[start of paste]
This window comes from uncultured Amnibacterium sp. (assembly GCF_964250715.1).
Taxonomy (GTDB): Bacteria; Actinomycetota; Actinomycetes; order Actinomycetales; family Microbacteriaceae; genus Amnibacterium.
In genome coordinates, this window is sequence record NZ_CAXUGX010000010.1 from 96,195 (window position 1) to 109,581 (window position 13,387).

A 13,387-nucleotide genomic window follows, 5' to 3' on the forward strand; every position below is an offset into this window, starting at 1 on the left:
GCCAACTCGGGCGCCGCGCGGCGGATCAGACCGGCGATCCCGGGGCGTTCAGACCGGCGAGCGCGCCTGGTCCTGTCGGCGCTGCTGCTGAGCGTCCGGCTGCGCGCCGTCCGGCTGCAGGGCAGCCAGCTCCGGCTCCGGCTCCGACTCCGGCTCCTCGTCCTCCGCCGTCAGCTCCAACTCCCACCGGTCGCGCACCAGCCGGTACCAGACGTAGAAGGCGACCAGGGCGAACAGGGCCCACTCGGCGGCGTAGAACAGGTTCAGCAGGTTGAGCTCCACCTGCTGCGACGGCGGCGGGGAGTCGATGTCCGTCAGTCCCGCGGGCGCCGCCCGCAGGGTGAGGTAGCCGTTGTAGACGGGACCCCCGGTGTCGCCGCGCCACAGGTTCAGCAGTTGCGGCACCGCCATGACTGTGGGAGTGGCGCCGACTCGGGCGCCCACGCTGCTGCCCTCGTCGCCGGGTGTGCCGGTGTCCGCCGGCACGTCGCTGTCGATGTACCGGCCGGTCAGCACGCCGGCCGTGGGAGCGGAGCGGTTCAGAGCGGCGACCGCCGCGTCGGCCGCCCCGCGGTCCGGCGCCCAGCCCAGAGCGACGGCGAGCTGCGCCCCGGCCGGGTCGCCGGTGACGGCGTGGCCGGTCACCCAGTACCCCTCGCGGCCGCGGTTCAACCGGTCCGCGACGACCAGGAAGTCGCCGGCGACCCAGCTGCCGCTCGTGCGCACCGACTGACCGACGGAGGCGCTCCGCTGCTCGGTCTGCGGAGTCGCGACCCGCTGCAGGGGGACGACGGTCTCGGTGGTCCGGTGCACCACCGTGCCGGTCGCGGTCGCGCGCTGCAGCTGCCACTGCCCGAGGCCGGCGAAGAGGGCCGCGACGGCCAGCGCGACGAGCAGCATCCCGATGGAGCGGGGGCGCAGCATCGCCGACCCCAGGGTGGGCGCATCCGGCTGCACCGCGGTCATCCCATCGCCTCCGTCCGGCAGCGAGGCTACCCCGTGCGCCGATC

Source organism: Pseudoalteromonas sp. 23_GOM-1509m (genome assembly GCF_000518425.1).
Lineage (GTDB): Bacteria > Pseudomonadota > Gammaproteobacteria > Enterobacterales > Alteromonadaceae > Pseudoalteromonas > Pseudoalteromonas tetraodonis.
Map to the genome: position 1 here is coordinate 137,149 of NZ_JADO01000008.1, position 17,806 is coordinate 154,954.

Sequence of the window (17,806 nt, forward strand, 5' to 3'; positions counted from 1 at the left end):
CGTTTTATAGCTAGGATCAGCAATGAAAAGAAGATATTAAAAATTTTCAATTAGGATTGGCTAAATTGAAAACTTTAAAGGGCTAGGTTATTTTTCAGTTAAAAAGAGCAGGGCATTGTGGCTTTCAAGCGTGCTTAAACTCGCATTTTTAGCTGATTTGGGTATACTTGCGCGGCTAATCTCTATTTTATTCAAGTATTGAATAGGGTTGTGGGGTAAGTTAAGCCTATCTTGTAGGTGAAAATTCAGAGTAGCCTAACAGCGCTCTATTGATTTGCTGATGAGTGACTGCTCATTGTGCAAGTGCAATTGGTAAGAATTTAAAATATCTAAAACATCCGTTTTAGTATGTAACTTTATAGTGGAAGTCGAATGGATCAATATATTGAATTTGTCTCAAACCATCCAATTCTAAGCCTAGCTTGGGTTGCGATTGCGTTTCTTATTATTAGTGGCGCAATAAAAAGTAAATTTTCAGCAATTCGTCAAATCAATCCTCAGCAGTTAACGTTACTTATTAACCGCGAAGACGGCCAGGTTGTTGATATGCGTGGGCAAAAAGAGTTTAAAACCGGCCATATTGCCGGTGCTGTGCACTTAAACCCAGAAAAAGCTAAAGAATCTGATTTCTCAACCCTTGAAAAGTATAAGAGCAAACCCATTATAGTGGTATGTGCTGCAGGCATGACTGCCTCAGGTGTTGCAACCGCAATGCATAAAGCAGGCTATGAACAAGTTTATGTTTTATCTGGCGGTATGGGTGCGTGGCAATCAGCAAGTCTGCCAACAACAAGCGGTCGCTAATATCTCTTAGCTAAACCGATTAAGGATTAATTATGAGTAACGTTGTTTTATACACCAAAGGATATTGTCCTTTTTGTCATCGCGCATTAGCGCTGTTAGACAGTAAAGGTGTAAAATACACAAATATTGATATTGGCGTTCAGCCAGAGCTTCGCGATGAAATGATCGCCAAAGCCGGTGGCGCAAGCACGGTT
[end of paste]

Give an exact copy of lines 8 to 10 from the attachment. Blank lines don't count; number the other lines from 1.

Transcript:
Map to the genome: position 1 here is coordinate 137,149 of NZ_JADO01000008.1, position 17,806 is coordinate 154,954.

Sequence of the window (17,806 nt, forward strand, 5' to 3'; positions counted from 1 at the left end):
CGTTTTATAGCTAGGATCAGCAATGAAAAGAAGATATTAAAAATTTTCAATTAGGATTGGCTAAATTGAAAACTTTAAAGGGCTAGGTTATTTTTCAGTTAAAAAGAGCAGGGCATTGTGGCTTTCAAGCGTGCTTAAACTCGCATTTTTAGCTGATTTGGGTATACTTGCGCGGCTAATCTCTATTTTATTCAAGTATTGAATAGGGTTGTGGGGTAAGTTAAGCCTATCTTGTAGGTGAAAATTCAGAGTAGCCTAACAGCGCTCTATTGATTTGCTGATGAGTGACTGCTCATTGTGCAAGTGCAATTGGTAAGAATTTAAAATATCTAAAACATCCGTTTTAGTATGTAACTTTATAGTGGAAGTCGAATGGATCAATATATTGAATTTGTCTCAAACCATCCAATTCTAAGCCTAGCTTGGGTTGCGATTGCGTTTCTTATTATTAGTGGCGCAATAAAAAGTAAATTTTCAGCAATTCGTCAAATCAATCCTCAGCAGTTAACGTTACTTATTAACCGCGAAGACGGCCAGGTTGTTGATATGCGTGGGCAAAAAGAGTTTAAAACCGGCCATATTGCCGGTGCTGTGCACTTAAACCCAGAAAAAGCTAAAGAATCTGATTTCTCAACCCTTGAAAAGTATAAGAGCAAACCCATTATAGTGGTATGTGCTGCAGGCATGACTGCCTCAGGTGTTGCAACCGCAATGCATAAAGCAGGCTATGAACAAGTTTATGTTTTATCTGGCGGTATGGGTGCGTGGCAATCAGCAAGTCTGCCAACAACAAGCGGTCGCTAATATCTCTTAGCTAAACCGATTAAGGATTAATTATGAGTAACGTTGTTTTATACACCAAAGGATATTGTCCTTTTTGTCATCGCGCATTAGCGCTGTTAGACAGTAAAGGTGTAAAATACACAAATATTGATATTGGCGTTCAGCCAGAGCTTCGCGATGAAATGATCGCCAAAGCCGGTGGCGCAAGCACGGTT